ED – It’s easier this year because we don’t have as much of that sort of ‘dumb down Doll’ with Echo. She has all these personalities and is the sum of all these parts, including Caroline. At the same time, she’s not really any of these personalities, but is, in fact, Echo. There’s something grounding in that, and there’s a strength in the personality that she’s forming through that. Echo is picking and pulling information from all these different people that she’s been, and as a result she’s coming to understand and form her own ethics and morals. This character is constantly absorbing, thinking and processing, whereas last year she was switching from this dumb down Doll to a singular personality imprint, and it was always a different one. This season, there’s something going on inside Echo that’s not just what you’re seeing on the surface and it’s fun for me to play.

It seemed that you guys had such a strong fan base even before the show premiered. Do you guys pay attention to the blog sites and what the fans are saying when you’re coming up with how to shape the episodes and the series as a whole?

ED – I know that Joss and I have always paid attention to the fan love, and we love the fans right back, absolutely. I don’t know how much he takes tips from the fans when it comes to storylines. On the contrary, from what I’ve seen, when he sees someone falling in love with a character, he’s been known to assassinate that character or do something else terrible to him or her. Maybe that’s a blessing in itself, but Joss definitely has a mind of his own. Within the group of writers, they aren’t really conformists, I can confidently say. So whether it’s fans or critics or studios for that matter, they do their best work when they’re sort of left alone and they reveal things as and when they feel they should be revealed. And that goes for me and the other actors as well.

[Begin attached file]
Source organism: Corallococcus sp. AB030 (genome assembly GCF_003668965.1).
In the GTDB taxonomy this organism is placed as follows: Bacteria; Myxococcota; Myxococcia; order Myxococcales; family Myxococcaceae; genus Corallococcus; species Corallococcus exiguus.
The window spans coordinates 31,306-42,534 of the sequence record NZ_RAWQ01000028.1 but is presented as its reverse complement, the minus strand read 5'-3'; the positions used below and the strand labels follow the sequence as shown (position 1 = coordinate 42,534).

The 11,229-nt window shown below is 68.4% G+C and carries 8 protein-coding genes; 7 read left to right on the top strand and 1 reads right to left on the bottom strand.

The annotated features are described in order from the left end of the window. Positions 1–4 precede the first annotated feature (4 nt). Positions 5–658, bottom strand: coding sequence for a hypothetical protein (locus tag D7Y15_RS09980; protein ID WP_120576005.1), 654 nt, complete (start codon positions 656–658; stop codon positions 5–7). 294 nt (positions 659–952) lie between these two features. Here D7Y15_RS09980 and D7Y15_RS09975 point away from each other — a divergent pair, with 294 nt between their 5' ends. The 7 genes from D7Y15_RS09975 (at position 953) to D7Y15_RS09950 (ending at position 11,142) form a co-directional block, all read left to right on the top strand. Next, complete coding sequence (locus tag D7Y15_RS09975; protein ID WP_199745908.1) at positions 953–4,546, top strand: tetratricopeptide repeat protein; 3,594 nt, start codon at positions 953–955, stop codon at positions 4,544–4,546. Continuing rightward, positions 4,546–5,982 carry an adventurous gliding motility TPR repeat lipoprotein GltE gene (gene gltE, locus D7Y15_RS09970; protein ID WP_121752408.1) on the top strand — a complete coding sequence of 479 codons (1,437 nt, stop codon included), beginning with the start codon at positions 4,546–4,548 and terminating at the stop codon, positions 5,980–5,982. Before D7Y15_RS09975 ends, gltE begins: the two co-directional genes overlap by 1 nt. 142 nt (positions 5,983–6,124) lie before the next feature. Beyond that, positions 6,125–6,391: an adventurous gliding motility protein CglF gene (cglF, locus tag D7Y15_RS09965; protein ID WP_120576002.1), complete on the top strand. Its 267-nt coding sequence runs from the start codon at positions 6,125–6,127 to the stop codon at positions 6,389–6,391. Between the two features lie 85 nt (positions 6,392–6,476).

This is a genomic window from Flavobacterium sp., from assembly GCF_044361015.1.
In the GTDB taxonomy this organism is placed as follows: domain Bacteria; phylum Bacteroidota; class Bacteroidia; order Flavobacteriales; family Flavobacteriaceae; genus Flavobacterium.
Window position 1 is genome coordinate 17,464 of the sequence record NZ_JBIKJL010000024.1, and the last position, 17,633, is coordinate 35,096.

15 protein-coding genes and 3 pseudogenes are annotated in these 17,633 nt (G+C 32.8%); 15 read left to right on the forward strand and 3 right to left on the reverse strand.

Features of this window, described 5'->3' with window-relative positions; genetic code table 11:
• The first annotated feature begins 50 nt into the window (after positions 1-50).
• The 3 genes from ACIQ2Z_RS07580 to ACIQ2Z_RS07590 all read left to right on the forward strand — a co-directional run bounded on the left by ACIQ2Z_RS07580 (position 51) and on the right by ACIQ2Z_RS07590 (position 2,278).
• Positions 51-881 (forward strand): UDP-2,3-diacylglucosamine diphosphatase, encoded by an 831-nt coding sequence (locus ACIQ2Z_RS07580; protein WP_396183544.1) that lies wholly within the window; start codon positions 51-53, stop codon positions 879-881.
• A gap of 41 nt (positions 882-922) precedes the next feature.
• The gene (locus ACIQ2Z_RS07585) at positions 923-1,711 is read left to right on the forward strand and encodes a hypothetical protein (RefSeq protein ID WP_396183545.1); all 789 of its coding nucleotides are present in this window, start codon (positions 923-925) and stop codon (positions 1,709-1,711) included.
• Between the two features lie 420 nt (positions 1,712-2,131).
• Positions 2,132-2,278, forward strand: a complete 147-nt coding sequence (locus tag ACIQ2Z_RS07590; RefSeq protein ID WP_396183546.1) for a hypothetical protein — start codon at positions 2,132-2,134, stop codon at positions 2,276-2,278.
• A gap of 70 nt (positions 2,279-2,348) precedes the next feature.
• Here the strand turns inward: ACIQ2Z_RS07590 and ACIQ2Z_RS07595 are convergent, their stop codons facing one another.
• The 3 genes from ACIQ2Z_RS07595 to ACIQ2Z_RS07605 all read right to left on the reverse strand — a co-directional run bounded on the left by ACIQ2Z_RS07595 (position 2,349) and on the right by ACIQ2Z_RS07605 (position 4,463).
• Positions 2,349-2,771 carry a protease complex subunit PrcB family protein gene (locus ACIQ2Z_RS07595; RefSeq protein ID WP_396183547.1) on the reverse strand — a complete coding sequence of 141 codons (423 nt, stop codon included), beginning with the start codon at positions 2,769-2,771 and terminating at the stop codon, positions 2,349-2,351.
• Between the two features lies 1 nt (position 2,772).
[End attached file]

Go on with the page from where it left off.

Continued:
Sometimes it’s really exciting for me. I don’t want to necessarily know what’s going to happen three episodes down the road because it may affect the way I’m playing Echo today. I enjoy the thrill, the adrenaline that comes from reading the next new chapter, and the next layer that Joss reveals is one of the most exhilarating things that I’ve experienced as an actress.

Is there a particular role or character in an upcoming episode that you’re going to play that was hard for you to get into, and if so, why?

ED – Well, I’ll tell you, playing a mother was certainly something I hadn’t expected. I’m an aunt, and I’ve always loved other peoples’ children and babies, but playing a mother and trying to tap into that maternal instinct was a challenge, but also a thrill, and a beautiful thing, too.

Do you sit down with a script and break it down insofar as how aware Echo is of what’s going on with her, or do you just sort of do a scene and see what feels right in how to play it?

ED – We’re absolutely breaking it down more this year because those realized moments with my character are much stronger. It’s actually been deeper work for me, but, again, it makes the character more interesting and challenging for me to play. I have to say it’s been a blessing this year to also be shooting in HD [high-definition] because we have more time,which means i get to spend a lot more time with the material and these characters and their glitches, etc. I feel like that’s paying off for me a lot this year, and that my performance has gotten stronger and more honest.